A while ago I facilitated a workshop for a small operation team and used DISC as a tool to enhance communication.
During that session, a participant (let’s call her Lisa) asked me how to interpret her profile. I looked at her profile and asked, “Are you new to the company and still struggling how to perform?” Lisa was shocked like I was a mentalist or fortune-teller who had just unfolded a secret. Her co-workers were, of course, full of surprises.
This case went on to exposing the uneasiness of Lisa in adapting to the boss and the company. This led the boss to become aware of Lisa’s frustration that would otherwise be regarded as her incapability.
To this group, this seemed like magic.
There is actually no secret in this. With my over 20 years of using the DISC tool, it is basic instinct to me in spotting special patterns in profiles that could facilitate dialogues and reflections.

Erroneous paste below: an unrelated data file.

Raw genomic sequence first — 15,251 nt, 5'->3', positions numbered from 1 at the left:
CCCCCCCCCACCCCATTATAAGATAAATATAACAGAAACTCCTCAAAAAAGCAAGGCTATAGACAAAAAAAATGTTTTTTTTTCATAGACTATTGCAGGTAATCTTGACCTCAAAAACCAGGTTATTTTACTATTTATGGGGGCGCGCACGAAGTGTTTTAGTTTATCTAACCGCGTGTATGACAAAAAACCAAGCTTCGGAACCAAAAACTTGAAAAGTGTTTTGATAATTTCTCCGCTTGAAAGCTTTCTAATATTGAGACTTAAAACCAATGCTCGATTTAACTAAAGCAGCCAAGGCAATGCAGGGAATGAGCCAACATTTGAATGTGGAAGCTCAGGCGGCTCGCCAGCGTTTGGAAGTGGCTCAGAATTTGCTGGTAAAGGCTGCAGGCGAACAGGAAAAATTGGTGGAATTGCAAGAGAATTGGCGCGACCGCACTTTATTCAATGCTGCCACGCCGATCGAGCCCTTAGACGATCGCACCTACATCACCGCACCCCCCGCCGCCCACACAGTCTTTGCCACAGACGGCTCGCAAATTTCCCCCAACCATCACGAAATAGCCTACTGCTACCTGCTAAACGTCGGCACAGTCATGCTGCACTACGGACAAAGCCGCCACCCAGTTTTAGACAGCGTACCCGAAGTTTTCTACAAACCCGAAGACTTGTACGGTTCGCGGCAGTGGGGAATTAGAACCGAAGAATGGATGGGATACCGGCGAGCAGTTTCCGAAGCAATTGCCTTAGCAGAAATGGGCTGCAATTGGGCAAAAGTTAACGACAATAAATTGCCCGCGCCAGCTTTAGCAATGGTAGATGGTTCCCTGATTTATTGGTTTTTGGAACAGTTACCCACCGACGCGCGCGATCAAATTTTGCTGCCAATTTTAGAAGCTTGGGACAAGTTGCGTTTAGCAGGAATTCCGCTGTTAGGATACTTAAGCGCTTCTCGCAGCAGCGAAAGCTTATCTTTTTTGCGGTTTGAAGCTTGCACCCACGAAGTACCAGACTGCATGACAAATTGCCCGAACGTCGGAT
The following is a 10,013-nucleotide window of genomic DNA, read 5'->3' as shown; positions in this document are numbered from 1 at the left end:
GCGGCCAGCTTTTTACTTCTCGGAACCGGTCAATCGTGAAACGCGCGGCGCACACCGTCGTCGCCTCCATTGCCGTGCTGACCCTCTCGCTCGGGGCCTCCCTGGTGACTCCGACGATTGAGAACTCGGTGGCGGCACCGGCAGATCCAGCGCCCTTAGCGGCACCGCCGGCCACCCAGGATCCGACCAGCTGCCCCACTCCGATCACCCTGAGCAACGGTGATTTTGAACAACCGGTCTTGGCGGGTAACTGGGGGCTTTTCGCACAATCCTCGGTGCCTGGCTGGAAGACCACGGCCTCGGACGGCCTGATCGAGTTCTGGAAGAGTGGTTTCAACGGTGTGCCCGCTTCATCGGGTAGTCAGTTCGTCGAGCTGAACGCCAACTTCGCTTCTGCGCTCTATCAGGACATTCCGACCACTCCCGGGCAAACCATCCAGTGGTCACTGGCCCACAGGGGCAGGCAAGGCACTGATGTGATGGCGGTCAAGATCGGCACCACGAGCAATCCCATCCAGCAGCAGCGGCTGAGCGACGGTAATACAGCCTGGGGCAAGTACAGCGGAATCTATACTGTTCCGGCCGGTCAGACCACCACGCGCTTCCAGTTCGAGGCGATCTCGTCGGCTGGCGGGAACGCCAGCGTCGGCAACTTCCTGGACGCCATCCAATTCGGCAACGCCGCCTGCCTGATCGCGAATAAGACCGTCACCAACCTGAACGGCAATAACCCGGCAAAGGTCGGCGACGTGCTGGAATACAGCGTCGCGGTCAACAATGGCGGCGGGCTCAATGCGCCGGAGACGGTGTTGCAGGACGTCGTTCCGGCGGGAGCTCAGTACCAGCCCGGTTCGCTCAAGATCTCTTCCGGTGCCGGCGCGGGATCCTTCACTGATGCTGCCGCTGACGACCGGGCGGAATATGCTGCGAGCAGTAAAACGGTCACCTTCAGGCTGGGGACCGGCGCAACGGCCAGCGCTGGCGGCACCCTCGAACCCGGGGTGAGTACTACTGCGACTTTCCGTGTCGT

Other than outlining the behavioural preferences of a person, DISC can also tell if that person is in some special emotional situations, like frustration and stress.
That’s why I prefer using DISC over other tools. These additional pieces of information can usually help crack team issues and steer discussions that would otherwise be avoided.
There were also times when I questioned if managers were under work-related frustration and uncertainties, and opened up dialogues between managers and their leaders on issues that were untouched, as elephants in the room.
Yes, find a good tool and use it to create magic.